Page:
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Submitted by Arthur - N1ORC

Reprinted from the ARRL NEWSLETTER:

Amateur Radio on the International Space Station (ARISS) school and
educational contacts resumed in late December after a hiatus to change
crews. Expedition 6 Crew Commander Ken Bowersox, KD5JBP, spoke December
via NA1SS with a dozen youngsters visiting Adler Planetarium and
Museum <http://www.adlerplanetarium.org/index.html> in Chicago. It marked
the 81st ARISS contact and the first contact for Bowersox' crew with
youngsters in the US. Expedition 6 crew members also conducted successful
ARISS contacts on New Year's Eve with participants at the World Scout
Jamboree in Thailand and with students in France.
"I'd say the most important thing that I have learned in space is that
people are very, very strong and flexible, and we can adapt to all types
of different environments," Bowersox told a youngster who had asked the
space veteran to describe the most interesting or important thing he'd
learned in space.
Other youngsters were curious about food and eating in space. Bowersox
said he missed pizza most of all aboard the ISS. His favorite space food,
he said, was bread pudding. "And I can just open a packet and eat
out of the packet with a spoon," he said. Bowersox also explained that
human body still digests food very well in zero gravity. He also noted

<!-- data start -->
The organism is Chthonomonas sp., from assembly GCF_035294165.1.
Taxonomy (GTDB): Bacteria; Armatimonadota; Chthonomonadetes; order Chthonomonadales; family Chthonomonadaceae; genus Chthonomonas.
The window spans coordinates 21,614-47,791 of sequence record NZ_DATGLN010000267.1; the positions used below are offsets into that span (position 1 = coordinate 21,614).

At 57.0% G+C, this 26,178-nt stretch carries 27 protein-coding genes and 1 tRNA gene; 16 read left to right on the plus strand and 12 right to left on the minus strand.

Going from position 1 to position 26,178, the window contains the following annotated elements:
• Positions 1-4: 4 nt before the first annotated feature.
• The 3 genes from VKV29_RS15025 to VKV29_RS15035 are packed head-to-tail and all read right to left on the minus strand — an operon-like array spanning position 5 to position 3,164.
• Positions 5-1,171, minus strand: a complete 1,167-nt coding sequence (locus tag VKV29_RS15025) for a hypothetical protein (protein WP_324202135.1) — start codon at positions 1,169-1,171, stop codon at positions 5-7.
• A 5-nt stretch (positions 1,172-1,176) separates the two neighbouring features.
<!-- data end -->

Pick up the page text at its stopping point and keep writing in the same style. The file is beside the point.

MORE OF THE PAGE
that the crew was trying to grow some tomatoes and herbs in space. "We're
not sure how they'll turn out," he said, "but we're hoping they'll be
An audience of some 200 people, including TV and newspaper reporters,
on hand to watch the youngsters interview Bowersox via Amateur Radio.
Participating youngsters ranged between five and ten years old.
the ARISS event were ARISS mentor Charlie Sufana, AJ9N, and the
planetarium's Geri Smith.
Audio and video (Quicktime) clips of the Adler Planetarium ARISS contact
are available via the Adler Planetarium Web site
On December 31, 15 Scouts at the 20th World Scout Jamboree
<http://www.worldscout.pacific.net.th/> in Thailand spoke with Expedition
6 crew member Don Pettit, KD5MDT, via special event station E20AJ. Among
other questions, the Scouts asked Pettit if he wanted his own kids to
up to become astronauts, how the crew members bathe in space, and how the
lack of gravity affects the human body.
Also on December 31, Pettit spoke with students at the Rene Mure school
Commelle-Vernay, France. ARISS International Vice Chairman Gaston
ON4WF, said some 60 schoolchildren and their parents assisted in the
contact. The French youngsters wanted to know if Pettit believed in
extraterrestrial life, whether the crew could feel the speed of the ISS
through space, and if microgravity made it difficult for crew members to
find their way in the space station.
2 - Packet users requested to not send PMS messages to ISS crew: Amateur
Radio on the International Space Station (ARISS) International Chairman
Frank Bauer, KA3HDO, has requested that amateurs refrain from sending
e-mail to the ISS crew via the onboard RS0ISS Personal Message System
(PMS). "The crew is not answering the e-mail, and we really don't expect
them to." he said. "If things change, we'll let you know." Reports have
indicated that the ISS packet mailbox is filling up with unread messages,
many of them greetings to the crew or holiday greetings. The all-ham
Expedition 6 ISS crew consists of Crew Commander Ken Bowersox, KD5JBP,
cosmonaut Nikolai Budarin, RV3FB, and astronaut Don Pettit, KD5MDT.

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